Practically Agile

Using Agile in less-than-perfect situations since Y2K

Java No Longer My First Choice

The last few months have been pretty mixed for me as a programmer. I have been a Java developer since the 1.0 days circa 1996-1997. (Netscape IFC anyone?) For me, it was a great change from C and C++. That’s twelve-ish years with most of my professional work in one language. For the last couple of years, I have been doing a bit more project and people management and less programming. When I have done programming, it has been largely Ruby, HTML/CSS, Javascript and even some C#.

Therefore, it was with a great deal of happiness that I was able to take on a much more developer-oriented role in my latest Java project. I was back in the groove. There were some annotations I had to learn or re-learn, but they mostly made sense. I was concretely producing value again rather than just enabling others to do so.

Over time, I found myself stumbling over difficulties that were entirely Java-centric. I kept running into problems with Generics. Java reflection was a morass of generics and class-casts. I found myself every single day having to say, “I hate Java Generics.”

// a sample usage of generics
// based on a real usage in my current project

Map<Class<ReasonableClassName>, ReasonableClassName> objectByType =
     new HashMap<Class<ReasonableClassName>, ReasonableClassName>();

// pre 5.0
Map objectByType = new HashMap();

I was never a fan of the Generics proposal for Java 5. It is just overly verbose as the example above shows. The Java 5 version provides type safety, but at what cost? Fortunately, back then, I was able mostly to ignore this. I only really used generics when using collections, and I tend to wrap those in more domain-friendly objects. That practice also meant I didn’t really need generics in the first place, but c’est la vie. I was happy enough.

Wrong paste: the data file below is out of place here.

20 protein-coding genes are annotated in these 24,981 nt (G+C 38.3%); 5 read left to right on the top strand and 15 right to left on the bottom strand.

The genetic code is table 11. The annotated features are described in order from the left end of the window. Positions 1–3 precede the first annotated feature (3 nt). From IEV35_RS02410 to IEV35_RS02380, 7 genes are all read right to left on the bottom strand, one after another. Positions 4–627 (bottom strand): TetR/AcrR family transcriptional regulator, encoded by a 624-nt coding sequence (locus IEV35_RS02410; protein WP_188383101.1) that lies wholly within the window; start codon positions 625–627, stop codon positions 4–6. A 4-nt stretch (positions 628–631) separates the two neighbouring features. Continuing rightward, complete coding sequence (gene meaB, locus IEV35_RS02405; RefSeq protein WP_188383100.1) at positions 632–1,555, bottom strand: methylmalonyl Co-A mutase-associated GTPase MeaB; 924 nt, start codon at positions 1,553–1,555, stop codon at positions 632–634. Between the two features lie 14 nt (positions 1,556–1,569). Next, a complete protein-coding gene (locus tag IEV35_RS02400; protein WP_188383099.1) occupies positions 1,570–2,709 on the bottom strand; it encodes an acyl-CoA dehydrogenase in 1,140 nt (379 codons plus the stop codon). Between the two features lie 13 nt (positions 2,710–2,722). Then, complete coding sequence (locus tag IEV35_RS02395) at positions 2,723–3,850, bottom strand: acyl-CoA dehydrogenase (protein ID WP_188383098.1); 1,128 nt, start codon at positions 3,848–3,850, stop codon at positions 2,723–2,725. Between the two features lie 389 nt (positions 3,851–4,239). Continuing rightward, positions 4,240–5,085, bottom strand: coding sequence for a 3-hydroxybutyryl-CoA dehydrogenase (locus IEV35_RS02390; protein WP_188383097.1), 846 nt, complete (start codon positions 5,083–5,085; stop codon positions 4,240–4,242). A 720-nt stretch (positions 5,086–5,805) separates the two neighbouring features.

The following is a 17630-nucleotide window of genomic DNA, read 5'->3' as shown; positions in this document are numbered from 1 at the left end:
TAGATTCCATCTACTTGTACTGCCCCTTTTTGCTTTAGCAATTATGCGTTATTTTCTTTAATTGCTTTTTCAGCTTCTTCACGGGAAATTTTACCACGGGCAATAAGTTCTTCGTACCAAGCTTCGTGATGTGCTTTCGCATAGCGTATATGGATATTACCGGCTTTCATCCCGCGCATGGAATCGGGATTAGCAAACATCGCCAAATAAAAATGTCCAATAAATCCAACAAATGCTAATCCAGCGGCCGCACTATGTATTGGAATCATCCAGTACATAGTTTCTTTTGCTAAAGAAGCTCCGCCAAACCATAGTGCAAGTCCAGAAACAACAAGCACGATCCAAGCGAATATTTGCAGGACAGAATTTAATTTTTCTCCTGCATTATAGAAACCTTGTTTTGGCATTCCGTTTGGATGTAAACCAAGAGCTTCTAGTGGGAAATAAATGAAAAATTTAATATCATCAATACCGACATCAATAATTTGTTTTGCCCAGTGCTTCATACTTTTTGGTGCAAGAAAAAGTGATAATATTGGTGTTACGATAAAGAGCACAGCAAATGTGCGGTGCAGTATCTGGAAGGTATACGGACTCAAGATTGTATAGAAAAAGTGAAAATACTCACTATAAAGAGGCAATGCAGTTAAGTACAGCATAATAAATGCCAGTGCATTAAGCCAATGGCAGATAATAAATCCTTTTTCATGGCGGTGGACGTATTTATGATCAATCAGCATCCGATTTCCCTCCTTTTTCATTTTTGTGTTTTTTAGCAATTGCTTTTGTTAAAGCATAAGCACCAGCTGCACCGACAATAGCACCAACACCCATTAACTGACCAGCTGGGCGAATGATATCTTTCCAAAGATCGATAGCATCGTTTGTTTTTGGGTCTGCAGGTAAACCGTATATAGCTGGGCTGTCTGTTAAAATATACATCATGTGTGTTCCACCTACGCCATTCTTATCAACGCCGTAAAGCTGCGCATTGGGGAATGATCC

In the current project things are somewhat different. I am building upon legacy code, using a lot of collections in a single class, and using a lot of reflection. I found APIs that were inconsistent in their use of Generics. For example:

// from java.lang.Class

public Constructor<T> getDeclaredConstructor(Class<?>... parameterTypes) {
    // ...
}

public Constructor<?>[] getDeclaredConstructors() {
    // ...
}

Note that when getting a single declared constructor, it returns a properly specified constructor that will create something of the type of the class. However, if I want the full list of constructors, the array returned now doesn’t know what type the created objects would be. There is a reason for this: having a “genericized” array is “bad”. Don’t ask me why. Folks much more familiar with the generics implementation struggle to understand the reason for this.

Regardless, it means I need to cast the result. Is that not what generics were supposed to save me from? This also could lead (depending on the context) to entirely unnecessary type checks or even a compiler warning for “unchecked type cast”. In short, what I have found is that for every benefit generics provide, there are multiple hoops to jump through or other problems that detract from it. Yes, some of this is caused by the implementation and not the concept, but that makes me think worse of Java, not better.

There is also a push to add more “safety” to the language through annotations and other means. Java cannot take more overhead pushed into doing simple things. I am far from the only one to think this. As an example, see this post from almost a year ago.

I am pretty fluent in Java (sans generics) at this point. It is by far the language I know best. However, I now realize that while Java may continue to be what I am paid to do, my personal first choice will have to be something else. Using the language is too much work; it is too cumbersome. I like Ruby already, but maybe I’ll delve deeper into Scala. At least both of them run on the JVM.

. 10 Feb 09 | Programming | Comments (3)